I was reading an article about Tom Brady today in the Washington Post and it led me to think about metrics in supply chain. How could that possibly be, you ask? What does how a quarterback preforms in football have to do with supply chain?
First, in case there are those who do not know who Tom Brady is I would just ask you to google him. Whether you like him or not as a fan you have to respect all that he has accomplished. We literally likely will not see another like him in our lifetime, or maybe ever, as it relates to football and longevity. 9 super bowl appearances, 7 titles and 13 AFC Championship games. When everyone thought he was done, he went off to Tampa Bay where he promptly won another super bowl. ( I will not list them all here but if you want to know all the records he holds, I found this website).
The article in the Washington Post was titled: Tom Brady is telling his own story and doing it at his own pace: (May require firewall). The general theme was the success of Tom Brady (Besides raw talent - which a lot of NFL QBs have had and have been far less successful) can be boiled down to just a few items:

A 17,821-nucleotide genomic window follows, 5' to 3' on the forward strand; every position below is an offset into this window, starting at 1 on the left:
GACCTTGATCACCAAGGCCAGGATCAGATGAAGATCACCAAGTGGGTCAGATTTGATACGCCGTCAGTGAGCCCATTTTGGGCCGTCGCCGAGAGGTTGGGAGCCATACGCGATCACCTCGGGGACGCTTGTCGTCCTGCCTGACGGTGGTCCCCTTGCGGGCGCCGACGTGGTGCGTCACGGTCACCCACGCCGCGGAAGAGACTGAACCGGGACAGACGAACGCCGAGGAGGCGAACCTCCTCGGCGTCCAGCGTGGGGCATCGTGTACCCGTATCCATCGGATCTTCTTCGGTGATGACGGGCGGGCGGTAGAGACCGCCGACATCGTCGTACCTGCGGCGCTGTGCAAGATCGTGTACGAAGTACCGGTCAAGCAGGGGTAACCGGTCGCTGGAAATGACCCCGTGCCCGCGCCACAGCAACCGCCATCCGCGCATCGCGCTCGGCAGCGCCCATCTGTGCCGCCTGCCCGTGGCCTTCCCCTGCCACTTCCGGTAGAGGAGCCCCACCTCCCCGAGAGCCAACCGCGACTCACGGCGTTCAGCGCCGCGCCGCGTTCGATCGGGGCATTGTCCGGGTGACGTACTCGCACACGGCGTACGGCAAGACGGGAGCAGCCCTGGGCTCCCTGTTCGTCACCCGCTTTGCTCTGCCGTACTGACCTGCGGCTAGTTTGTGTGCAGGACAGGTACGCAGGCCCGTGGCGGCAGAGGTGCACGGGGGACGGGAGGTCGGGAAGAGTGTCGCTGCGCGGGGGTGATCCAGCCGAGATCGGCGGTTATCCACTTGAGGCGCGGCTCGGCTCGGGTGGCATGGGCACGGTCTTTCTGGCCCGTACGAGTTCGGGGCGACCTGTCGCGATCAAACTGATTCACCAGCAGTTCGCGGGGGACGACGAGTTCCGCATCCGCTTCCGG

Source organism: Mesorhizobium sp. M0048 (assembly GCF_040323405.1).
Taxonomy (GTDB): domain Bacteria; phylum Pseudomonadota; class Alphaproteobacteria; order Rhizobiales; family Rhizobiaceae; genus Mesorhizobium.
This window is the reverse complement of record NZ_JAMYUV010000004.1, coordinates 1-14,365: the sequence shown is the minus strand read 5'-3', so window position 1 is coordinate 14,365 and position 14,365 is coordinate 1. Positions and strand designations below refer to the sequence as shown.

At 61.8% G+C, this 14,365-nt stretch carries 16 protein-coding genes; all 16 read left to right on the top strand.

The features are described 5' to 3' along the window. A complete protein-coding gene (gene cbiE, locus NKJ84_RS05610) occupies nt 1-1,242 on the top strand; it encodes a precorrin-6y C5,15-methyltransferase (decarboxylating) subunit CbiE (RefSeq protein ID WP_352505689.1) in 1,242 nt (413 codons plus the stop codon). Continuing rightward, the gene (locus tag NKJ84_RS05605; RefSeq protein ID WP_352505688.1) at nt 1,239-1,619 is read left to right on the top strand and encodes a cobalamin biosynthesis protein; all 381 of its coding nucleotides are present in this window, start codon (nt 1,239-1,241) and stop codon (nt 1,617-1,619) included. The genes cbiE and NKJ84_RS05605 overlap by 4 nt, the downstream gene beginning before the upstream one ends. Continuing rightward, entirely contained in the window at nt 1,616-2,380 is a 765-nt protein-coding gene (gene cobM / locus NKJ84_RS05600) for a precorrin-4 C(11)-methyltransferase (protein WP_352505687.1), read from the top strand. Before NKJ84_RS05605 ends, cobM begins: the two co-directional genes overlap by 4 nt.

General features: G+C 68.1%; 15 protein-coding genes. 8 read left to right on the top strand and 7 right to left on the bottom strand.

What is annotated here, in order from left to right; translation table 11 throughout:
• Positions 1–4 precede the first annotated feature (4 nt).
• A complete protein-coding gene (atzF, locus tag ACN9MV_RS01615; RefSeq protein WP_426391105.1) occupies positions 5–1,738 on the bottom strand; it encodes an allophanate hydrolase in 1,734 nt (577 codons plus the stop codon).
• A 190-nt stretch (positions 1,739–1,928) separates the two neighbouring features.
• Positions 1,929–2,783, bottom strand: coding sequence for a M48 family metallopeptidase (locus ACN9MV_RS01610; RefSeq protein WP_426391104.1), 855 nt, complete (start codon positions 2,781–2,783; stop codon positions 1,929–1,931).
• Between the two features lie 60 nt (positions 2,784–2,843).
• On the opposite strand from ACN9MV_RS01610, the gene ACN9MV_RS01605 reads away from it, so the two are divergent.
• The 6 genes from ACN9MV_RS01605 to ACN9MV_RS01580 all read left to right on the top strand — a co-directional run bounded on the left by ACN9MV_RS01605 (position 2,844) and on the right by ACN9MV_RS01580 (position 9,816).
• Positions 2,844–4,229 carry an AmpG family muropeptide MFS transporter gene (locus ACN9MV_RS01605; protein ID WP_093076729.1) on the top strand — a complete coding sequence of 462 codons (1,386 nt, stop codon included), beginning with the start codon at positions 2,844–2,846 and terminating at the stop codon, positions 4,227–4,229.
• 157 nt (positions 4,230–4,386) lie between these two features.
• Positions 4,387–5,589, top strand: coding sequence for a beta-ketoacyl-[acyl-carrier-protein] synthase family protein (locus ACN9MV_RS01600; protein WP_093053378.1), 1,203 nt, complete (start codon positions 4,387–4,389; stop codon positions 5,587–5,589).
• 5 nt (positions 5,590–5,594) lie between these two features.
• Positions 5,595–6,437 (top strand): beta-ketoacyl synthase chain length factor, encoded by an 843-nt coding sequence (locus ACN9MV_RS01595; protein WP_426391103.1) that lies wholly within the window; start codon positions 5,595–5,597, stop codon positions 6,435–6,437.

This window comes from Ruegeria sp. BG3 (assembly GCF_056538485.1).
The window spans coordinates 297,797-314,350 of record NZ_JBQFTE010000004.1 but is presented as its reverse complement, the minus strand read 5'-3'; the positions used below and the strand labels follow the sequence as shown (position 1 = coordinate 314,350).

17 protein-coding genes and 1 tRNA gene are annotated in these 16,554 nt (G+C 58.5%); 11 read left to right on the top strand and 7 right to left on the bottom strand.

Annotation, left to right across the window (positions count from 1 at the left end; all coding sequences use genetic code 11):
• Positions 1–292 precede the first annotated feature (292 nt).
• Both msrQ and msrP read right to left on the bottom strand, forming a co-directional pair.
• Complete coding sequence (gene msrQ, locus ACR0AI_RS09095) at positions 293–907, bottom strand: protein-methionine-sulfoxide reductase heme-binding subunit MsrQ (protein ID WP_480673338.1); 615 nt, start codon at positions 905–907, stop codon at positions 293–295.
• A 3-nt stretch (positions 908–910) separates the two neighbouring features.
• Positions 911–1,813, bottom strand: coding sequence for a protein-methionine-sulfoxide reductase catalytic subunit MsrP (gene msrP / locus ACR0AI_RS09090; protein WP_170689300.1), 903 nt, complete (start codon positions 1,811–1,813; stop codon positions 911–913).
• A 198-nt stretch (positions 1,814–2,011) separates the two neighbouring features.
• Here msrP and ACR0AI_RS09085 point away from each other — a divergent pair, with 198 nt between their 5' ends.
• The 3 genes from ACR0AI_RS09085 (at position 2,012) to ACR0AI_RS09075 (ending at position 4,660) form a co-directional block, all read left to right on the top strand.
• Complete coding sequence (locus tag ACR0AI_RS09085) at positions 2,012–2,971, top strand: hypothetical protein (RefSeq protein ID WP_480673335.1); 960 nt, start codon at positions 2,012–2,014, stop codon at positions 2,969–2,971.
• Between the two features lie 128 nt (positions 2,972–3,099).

- His ability to focus on the mission in front of him.
- His ability to ignore all the noise around him in terms of success (fan noise, social media noise, trappings of fame noise).
- His discipline in controlling his time. Everyone wants a piece of his time but he rarely provides it. He does not have to be everywhere.
- They are inwardly focused and not from the view of a customer
- The critical few are not separated out from the "nice to know"
- They do not have one or two (no more) clear outcome metrics. Using our football analogy, think of the outcome metric as the score of the game. All the individual stats that are produced (proudly by AWS) during the game are just input or driving metrics. They only matter if they indicate and predict what the outcome of the game will be.